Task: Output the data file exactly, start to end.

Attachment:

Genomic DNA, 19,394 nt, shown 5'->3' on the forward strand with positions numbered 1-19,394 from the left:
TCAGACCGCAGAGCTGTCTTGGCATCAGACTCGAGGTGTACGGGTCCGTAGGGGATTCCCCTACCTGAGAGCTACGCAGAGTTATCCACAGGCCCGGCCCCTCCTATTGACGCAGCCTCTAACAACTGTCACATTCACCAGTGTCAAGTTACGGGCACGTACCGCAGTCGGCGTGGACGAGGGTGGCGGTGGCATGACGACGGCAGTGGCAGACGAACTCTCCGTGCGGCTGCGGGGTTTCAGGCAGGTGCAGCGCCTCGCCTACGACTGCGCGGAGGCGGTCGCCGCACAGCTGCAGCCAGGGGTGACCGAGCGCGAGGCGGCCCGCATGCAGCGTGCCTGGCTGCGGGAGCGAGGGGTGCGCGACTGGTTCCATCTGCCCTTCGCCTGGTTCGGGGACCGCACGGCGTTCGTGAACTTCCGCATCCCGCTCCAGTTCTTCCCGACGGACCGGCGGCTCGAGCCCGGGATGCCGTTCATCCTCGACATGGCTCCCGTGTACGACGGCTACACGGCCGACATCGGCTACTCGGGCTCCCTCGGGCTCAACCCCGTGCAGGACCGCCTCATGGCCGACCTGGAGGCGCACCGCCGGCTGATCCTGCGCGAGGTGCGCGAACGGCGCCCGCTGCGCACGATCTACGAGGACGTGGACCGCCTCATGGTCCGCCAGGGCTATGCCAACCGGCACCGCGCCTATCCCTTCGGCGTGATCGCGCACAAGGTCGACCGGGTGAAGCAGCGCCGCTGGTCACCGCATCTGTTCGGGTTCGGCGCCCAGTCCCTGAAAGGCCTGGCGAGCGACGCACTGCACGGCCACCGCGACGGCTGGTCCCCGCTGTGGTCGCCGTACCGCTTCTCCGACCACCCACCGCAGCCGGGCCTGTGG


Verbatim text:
Genomic DNA, 19,394 nt, shown 5'->3' on the forward strand with positions numbered 1-19,394 from the left:
TCAGACCGCAGAGCTGTCTTGGCATCAGACTCGAGGTGTACGGGTCCGTAGGGGATTCCCCTACCTGAGAGCTACGCAGAGTTATCCACAGGCCCGGCCCCTCCTATTGACGCAGCCTCTAACAACTGTCACATTCACCAGTGTCAAGTTACGGGCACGTACCGCAGTCGGCGTGGACGAGGGTGGCGGTGGCATGACGACGGCAGTGGCAGACGAACTCTCCGTGCGGCTGCGGGGTTTCAGGCAGGTGCAGCGCCTCGCCTACGACTGCGCGGAGGCGGTCGCCGCACAGCTGCAGCCAGGGGTGACCGAGCGCGAGGCGGCCCGCATGCAGCGTGCCTGGCTGCGGGAGCGAGGGGTGCGCGACTGGTTCCATCTGCCCTTCGCCTGGTTCGGGGACCGCACGGCGTTCGTGAACTTCCGCATCCCGCTCCAGTTCTTCCCGACGGACCGGCGGCTCGAGCCCGGGATGCCGTTCATCCTCGACATGGCTCCCGTGTACGACGGCTACACGGCCGACATCGGCTACTCGGGCTCCCTCGGGCTCAACCCCGTGCAGGACCGCCTCATGGCCGACCTGGAGGCGCACCGCCGGCTGATCCTGCGCGAGGTGCGCGAACGGCGCCCGCTGCGCACGATCTACGAGGACGTGGACCGCCTCATGGTCCGCCAGGGCTATGCCAACCGGCACCGCGCCTATCCCTTCGGCGTGATCGCGCACAAGGTCGACCGGGTGAAGCAGCGCCGCTGGTCACCGCATCTGTTCGGGTTCGGCGCCCAGTCCCTGAAAGGCCTGGCGAGCGACGCACTGCACGGCCACCGCGACGGCTGGTCCCCGCTGTGGTCGCCGTACCGCTTCTCCGACCACCCACCGCAGCCGGGCCTGTGG